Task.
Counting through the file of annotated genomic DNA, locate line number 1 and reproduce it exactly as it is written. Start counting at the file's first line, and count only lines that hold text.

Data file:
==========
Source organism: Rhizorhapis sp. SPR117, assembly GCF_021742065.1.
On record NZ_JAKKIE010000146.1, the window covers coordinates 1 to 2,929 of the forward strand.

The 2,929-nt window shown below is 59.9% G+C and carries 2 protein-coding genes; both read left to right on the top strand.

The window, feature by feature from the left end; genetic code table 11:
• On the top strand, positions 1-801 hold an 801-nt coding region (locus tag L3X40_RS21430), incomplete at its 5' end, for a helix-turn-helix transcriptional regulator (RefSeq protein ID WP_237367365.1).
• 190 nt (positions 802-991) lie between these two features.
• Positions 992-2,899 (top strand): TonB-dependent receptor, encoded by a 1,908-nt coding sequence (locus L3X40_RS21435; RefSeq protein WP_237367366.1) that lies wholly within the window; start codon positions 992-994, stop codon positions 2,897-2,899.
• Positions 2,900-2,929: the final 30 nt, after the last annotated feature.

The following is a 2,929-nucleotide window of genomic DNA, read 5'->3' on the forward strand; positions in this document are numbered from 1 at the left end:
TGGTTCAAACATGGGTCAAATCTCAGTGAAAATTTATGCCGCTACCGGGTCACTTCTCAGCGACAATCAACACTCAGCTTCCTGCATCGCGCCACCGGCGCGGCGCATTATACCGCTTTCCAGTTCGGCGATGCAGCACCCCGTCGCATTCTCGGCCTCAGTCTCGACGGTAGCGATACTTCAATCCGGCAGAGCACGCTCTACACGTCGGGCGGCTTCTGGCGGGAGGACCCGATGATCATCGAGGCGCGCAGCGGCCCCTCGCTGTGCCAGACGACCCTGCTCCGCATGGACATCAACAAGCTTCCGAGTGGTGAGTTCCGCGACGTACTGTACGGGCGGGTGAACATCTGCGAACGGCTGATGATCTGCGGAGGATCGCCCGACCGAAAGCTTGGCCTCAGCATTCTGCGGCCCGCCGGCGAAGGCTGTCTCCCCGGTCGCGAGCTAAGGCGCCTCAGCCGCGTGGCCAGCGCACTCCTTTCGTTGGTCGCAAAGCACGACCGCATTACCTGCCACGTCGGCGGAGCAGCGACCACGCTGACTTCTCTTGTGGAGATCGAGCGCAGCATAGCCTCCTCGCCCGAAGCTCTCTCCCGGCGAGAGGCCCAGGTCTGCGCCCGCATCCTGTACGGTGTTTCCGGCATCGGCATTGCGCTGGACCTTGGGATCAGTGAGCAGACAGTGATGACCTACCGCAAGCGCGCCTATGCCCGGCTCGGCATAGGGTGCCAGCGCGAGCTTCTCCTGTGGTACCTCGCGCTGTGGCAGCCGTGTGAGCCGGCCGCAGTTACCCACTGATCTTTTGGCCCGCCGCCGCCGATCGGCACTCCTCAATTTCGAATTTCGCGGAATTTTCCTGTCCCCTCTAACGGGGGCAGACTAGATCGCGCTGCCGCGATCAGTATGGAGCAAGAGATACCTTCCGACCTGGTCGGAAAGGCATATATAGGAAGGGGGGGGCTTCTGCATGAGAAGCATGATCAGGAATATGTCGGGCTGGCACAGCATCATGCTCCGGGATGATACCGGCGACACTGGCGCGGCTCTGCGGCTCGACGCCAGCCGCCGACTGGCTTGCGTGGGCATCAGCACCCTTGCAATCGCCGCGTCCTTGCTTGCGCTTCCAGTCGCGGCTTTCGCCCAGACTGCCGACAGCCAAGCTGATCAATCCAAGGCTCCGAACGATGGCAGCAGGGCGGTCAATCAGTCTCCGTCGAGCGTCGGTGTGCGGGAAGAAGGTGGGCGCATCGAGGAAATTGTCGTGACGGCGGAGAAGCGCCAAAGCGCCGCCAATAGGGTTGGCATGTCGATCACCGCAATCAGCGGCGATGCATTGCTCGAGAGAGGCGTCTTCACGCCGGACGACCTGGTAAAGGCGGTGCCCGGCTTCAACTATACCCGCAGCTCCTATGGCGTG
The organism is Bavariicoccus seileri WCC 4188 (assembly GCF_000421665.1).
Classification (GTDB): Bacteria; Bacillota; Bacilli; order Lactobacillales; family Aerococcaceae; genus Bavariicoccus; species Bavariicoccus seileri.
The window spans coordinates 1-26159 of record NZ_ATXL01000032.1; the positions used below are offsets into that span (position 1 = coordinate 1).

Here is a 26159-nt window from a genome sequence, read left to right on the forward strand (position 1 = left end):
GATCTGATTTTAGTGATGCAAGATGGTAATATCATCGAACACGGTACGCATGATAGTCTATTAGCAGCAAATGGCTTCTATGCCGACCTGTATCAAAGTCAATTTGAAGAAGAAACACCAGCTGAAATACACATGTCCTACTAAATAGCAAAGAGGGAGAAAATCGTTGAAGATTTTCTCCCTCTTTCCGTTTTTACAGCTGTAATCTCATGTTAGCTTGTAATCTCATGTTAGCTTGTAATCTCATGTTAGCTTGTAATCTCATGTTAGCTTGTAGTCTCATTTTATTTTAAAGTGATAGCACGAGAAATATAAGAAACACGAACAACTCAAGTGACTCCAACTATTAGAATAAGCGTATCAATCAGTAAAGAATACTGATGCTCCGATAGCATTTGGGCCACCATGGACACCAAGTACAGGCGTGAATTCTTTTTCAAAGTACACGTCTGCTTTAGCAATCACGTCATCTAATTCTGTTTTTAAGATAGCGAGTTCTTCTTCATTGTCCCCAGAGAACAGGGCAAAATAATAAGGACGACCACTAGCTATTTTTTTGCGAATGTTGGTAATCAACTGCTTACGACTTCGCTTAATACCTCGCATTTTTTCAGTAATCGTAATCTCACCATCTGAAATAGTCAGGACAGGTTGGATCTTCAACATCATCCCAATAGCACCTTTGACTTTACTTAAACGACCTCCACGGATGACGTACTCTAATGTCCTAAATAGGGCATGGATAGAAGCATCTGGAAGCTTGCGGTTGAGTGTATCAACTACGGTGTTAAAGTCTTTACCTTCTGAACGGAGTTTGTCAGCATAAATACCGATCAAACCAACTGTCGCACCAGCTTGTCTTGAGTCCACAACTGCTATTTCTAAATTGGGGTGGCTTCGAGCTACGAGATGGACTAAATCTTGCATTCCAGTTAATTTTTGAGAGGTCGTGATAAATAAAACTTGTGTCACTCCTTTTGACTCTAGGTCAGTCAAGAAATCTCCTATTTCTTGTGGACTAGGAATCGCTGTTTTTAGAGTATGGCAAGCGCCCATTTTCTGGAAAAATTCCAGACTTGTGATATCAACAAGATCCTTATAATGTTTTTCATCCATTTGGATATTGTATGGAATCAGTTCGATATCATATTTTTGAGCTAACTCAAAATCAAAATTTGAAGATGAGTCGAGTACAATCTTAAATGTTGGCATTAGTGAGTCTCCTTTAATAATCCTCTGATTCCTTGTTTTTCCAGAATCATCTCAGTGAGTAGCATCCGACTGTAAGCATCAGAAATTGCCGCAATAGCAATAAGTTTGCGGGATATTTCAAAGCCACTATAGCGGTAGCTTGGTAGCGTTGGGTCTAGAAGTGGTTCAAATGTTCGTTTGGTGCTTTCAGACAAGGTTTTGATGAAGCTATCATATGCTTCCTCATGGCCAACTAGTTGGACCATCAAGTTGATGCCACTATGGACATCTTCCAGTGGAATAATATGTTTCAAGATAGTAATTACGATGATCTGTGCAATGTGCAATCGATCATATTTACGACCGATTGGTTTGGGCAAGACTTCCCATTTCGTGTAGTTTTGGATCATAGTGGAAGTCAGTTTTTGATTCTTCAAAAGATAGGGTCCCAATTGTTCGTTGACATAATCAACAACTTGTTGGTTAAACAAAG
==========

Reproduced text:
Source organism: Rhizorhapis sp. SPR117, assembly GCF_021742065.1.